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WHO’s who

Oct 29,2017 - Last updated at Oct 29,2017

Last week, a situation arose that might have made good material for a comedy if it were not real and tragic.

The World Health Organisation (WHO) selected a head of state (immaterial who it was because it is not an isolated case) to be its ambassador of goodwill in recognition of his services to healthcare in his country.

This unleashed a wave of protests because, as it turned out, he had not made any. 

It appears that during his long term in office, he steered his country from riches to rags, which impaired all public services. Hospitals, in particular, now lack even basic equipment, a fact which he acknowledges by travelling abroad three times a year for medical checkups and treatment.

Interestingly, NGOs were the first to raise the hue and cry. This shows the growing strength of civil society organisations in the Internet age.

In the past, strong letters of protest would have been sent to the agencies concerned, only to make their way to the dead records file. But today, the clamour was so loud that some governments, of Western, industrialised, countries as it happened, were embarrassed into declaring that this was not a suitable choice of goodwill ambassador.

Eventually, WHO withdrew the nomination.

Seriously, how was this person selected? Clearly no one had read his CV, so what about other goodwill ambassadors?

Is there not a vetting process? The choice of goodwill ambassador in this case was so misguided that there may be reason to suspect foul play.

But one should not make accusations without evidence to substantiate them, so, assuming no underhand dealings, one must conclude that WHO did a blunder, so big that it threatens to undermine its credibility.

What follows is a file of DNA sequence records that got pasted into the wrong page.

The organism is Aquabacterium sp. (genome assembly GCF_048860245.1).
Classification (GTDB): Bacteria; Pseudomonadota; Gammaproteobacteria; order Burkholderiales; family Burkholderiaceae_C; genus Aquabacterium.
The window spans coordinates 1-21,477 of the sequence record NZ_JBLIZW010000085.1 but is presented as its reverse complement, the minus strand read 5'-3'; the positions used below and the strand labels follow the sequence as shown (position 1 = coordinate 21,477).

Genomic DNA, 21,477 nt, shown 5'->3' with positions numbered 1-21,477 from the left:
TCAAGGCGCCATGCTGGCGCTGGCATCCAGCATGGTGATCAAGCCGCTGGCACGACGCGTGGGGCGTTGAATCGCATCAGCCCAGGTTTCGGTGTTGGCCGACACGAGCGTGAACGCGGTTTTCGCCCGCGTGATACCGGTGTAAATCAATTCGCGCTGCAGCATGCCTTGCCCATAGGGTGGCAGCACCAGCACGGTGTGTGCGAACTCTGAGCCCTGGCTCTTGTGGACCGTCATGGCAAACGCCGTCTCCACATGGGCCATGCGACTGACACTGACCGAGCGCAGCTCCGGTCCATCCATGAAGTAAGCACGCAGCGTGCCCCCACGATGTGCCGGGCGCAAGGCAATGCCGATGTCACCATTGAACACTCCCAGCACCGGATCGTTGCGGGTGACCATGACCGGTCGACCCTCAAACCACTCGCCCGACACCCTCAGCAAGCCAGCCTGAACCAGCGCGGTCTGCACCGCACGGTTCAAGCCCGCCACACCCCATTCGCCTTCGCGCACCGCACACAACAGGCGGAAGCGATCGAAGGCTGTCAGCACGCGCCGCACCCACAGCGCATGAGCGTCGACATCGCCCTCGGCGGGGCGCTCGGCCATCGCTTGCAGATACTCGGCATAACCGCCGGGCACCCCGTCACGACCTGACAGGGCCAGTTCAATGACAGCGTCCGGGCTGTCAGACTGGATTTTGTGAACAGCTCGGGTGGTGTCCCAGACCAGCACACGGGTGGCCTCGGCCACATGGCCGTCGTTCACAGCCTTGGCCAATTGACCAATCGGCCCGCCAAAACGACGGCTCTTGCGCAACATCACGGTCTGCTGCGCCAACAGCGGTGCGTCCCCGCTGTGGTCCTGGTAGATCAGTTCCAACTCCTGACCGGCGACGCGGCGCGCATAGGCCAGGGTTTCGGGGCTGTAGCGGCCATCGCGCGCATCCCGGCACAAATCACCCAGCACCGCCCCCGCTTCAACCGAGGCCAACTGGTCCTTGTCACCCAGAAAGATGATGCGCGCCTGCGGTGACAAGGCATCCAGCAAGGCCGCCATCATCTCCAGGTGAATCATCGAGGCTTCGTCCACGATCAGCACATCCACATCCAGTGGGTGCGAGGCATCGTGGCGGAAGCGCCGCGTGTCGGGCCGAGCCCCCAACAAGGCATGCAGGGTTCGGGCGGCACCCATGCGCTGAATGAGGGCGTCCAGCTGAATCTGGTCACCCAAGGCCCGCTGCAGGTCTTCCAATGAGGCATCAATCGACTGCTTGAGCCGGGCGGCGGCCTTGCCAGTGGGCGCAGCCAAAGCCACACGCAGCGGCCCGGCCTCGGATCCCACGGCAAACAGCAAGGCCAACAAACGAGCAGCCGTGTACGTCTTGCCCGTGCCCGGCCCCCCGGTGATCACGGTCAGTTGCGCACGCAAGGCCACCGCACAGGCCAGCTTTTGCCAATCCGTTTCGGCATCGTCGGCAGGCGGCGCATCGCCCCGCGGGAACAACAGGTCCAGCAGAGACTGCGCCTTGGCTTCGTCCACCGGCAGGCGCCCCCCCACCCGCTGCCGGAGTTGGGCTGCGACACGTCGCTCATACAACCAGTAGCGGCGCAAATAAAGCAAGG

In fact, this approach to image building using celebrities as goodwill ambassadors may be due for a revision.

In today’s Internet age, hero-worship is diminishing because people can see not only the beautiful image created by the star’s PR team, but also that idol’s failings and transgressions.

The cynical world today demands that the misdeeds of the famous and powerful be not glossed over.

Seriously, people today are not so motivated by dogma and slogans such as communism, socialism, capitalism, democracy and even the glory of the nation. People want good governance and they would be willing to compromise any grandiloquent slogans to achieve it.

So, perhaps WHO would help improve health services in the world if it led the international community in imposing a ban on medical tourism by government officials and their families while they hold office.

If these officials, as well as their nearest and dearest, were compelled to use their country’s health services, it is conceivable that they would work harder to upgrade these services to an acceptable level.

If this works, then perhaps government health officials may then be required to use public health services in their countries while they hold office.

Then, if this works, perhaps the world could go a step further by imposing similar regulations on education.

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